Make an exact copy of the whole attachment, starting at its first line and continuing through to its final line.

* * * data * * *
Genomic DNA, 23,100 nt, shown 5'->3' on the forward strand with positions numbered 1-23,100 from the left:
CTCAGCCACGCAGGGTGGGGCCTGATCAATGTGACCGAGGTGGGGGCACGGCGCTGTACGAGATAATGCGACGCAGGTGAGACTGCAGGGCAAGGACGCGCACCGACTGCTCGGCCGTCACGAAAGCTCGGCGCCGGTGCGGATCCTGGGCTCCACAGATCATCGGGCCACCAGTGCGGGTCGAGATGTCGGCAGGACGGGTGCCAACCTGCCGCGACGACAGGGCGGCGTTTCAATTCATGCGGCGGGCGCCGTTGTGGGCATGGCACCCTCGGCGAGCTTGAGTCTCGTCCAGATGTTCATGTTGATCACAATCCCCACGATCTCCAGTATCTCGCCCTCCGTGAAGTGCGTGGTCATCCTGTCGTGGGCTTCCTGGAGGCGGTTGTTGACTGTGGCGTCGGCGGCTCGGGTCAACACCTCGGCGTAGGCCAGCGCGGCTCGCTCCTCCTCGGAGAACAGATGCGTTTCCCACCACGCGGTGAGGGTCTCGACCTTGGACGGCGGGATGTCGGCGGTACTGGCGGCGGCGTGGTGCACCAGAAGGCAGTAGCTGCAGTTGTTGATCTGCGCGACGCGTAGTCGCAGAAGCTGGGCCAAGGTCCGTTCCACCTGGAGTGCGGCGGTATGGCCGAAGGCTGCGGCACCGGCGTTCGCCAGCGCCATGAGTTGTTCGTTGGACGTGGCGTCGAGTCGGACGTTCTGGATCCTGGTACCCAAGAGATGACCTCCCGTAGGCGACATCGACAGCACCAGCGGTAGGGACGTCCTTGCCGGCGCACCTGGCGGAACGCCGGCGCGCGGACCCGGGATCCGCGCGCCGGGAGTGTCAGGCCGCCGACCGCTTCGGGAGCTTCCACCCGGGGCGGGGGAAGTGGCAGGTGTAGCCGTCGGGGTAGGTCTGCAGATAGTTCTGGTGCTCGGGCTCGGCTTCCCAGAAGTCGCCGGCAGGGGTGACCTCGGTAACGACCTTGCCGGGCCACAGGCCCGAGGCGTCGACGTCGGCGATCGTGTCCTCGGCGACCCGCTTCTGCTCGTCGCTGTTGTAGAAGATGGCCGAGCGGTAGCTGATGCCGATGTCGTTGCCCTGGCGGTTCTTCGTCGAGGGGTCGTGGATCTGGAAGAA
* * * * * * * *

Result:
Genomic DNA, 23,100 nt, shown 5'->3' on the forward strand with positions numbered 1-23,100 from the left:
CTCAGCCACGCAGGGTGGGGCCTGATCAATGTGACCGAGGTGGGGGCACGGCGCTGTACGAGATAATGCGACGCAGGTGAGACTGCAGGGCAAGGACGCGCACCGACTGCTCGGCCGTCACGAAAGCTCGGCGCCGGTGCGGATCCTGGGCTCCACAGATCATCGGGCCACCAGTGCGGGTCGAGATGTCGGCAGGACGGGTGCCAACCTGCCGCGACGACAGGGCGGCGTTTCAATTCATGCGGCGGGCGCCGTTGTGGGCATGGCACCCTCGGCGAGCTTGAGTCTCGTCCAGATGTTCATGTTGATCACAATCCCCACGATCTCCAGTATCTCGCCCTCCGTGAAGTGCGTGGTCATCCTGTCGTGGGCTTCCTGGAGGCGGTTGTTGACTGTGGCGTCGGCGGCTCGGGTCAACACCTCGGCGTAGGCCAGCGCGGCTCGCTCCTCCTCGGAGAACAGATGCGTTTCCCACCACGCGGTGAGGGTCTCGACCTTGGACGGCGGGATGTCGGCGGTACTGGCGGCGGCGTGGTGCACCAGAAGGCAGTAGCTGCAGTTGTTGATCTGCGCGACGCGTAGTCGCAGAAGCTGGGCCAAGGTCCGTTCCACCTGGAGTGCGGCGGTATGGCCGAAGGCTGCGGCACCGGCGTTCGCCAGCGCCATGAGTTGTTCGTTGGACGTGGCGTCGAGTCGGACGTTCTGGATCCTGGTACCCAAGAGATGACCTCCCGTAGGCGACATCGACAGCACCAGCGGTAGGGACGTCCTTGCCGGCGCACCTGGCGGAACGCCGGCGCGCGGACCCGGGATCCGCGCGCCGGGAGTGTCAGGCCGCCGACCGCTTCGGGAGCTTCCACCCGGGGCGGGGGAAGTGGCAGGTGTAGCCGTCGGGGTAGGTCTGCAGATAGTTCTGGTGCTCGGGCTCGGCTTCCCAGAAGTCGCCGGCAGGGGTGACCTCGGTAACGACCTTGCCGGGCCACAGGCCCGAGGCGTCGACGTCGGCGATCGTGTCCTCGGCGACCCGCTTCTGCTCGTCGCTGTTGTAGAAGATGGCCGAGCGGTAGCTGATGCCGATGTCGTTGCCCTGGCGGTTCTTCGTCGAGGGGTCGTGGATCTGGAAGAA